Source: Valentine, D. (1860). Manual of the Common Council of the City of New York.

Source: Valentine, D. (1860). Manual of the Common Council of the City of New York.

As noted in a previous blog post, the 1807 commissioners borrowed liberally from Casimir Goerck’s plans for the old Common Lands in the central spine of Manhattan. Goerck paired a 260-foot north-south dimension with a 920-foot east-west dimension to (roughly) meet his 5-acre lot mandate, with sixty of those north-south feet claimable by the city for future cross streets. The commissioners did just that, creating 60-foot streets and 200-foot blocks that landowners conveniently divided into two urbanized rows of their familiar 100-foot-deep lots.

Over the course of the 19th century, as the streets were laid out and the blocks constructed and subdivided, developers readily preserved the lot size form, especially for tenements and brownstones. The norm has proved so enduring that even today some 56% of lots on the island are between 15 and 30 feet wide (see below).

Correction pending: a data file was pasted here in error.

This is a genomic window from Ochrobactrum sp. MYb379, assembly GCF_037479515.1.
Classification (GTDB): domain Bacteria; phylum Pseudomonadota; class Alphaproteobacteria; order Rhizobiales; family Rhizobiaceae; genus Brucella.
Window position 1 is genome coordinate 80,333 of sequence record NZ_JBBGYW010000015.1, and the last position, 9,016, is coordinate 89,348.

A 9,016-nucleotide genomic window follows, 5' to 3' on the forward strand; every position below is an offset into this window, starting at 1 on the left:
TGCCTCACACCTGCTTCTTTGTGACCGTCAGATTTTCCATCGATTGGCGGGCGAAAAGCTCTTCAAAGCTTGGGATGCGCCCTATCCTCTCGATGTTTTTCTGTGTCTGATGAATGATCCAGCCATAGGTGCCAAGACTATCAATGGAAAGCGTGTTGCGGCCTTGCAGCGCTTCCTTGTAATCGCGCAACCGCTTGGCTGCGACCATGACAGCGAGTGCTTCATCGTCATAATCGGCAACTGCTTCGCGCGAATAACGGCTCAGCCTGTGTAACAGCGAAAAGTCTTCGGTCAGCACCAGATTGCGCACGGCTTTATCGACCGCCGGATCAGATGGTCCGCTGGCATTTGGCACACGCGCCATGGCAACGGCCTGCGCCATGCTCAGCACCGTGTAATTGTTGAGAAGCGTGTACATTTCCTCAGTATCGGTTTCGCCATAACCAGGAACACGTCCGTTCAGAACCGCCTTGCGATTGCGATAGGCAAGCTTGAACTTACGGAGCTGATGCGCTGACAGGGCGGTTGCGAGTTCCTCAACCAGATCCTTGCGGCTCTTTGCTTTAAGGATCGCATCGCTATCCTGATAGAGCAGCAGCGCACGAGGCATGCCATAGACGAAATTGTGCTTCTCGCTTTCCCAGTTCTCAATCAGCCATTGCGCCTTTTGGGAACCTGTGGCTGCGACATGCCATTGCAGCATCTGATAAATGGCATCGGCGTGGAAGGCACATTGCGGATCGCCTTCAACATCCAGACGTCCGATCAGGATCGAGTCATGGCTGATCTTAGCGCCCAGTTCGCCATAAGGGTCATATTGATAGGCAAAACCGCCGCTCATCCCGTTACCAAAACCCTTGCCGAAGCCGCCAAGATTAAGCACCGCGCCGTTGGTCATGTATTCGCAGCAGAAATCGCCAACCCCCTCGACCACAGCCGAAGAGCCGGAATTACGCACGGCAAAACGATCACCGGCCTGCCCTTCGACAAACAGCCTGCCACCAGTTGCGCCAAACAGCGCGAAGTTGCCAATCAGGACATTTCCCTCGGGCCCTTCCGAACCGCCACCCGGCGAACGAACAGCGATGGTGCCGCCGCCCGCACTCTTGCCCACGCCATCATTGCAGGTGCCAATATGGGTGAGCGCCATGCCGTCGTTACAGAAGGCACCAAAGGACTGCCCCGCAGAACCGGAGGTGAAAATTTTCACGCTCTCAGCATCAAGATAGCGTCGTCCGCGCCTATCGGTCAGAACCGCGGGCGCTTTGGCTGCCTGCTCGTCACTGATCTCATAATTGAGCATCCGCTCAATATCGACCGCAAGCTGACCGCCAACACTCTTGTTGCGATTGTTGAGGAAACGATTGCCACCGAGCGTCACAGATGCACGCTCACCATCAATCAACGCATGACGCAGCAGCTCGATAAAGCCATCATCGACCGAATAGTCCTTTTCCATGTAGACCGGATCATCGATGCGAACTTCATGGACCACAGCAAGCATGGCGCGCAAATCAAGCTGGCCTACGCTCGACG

Source: Map by Jason Barr, from the 2016 NYC PLUTO file.

Source: Map by Jason Barr, from the 2016 NYC PLUTO file.

So, once again history has given too much credit the creators of the grid plan; in this case, the small lot sizes emerged from a tradition that began when New York City was small Dutch, and called New Amsterdam.

Jason M. Barr is a Professor of Economics at Rutgers University-Newark, and the author most recently of Building the Skyline: The Birth and Growth of Manhattan’s Skyscrapers. Gerard Koeppel is the author of City on a Grid: How New York Became New York, Water for Gotham: A History, and Bond of Union: Building the Erie Canal and the American Empire.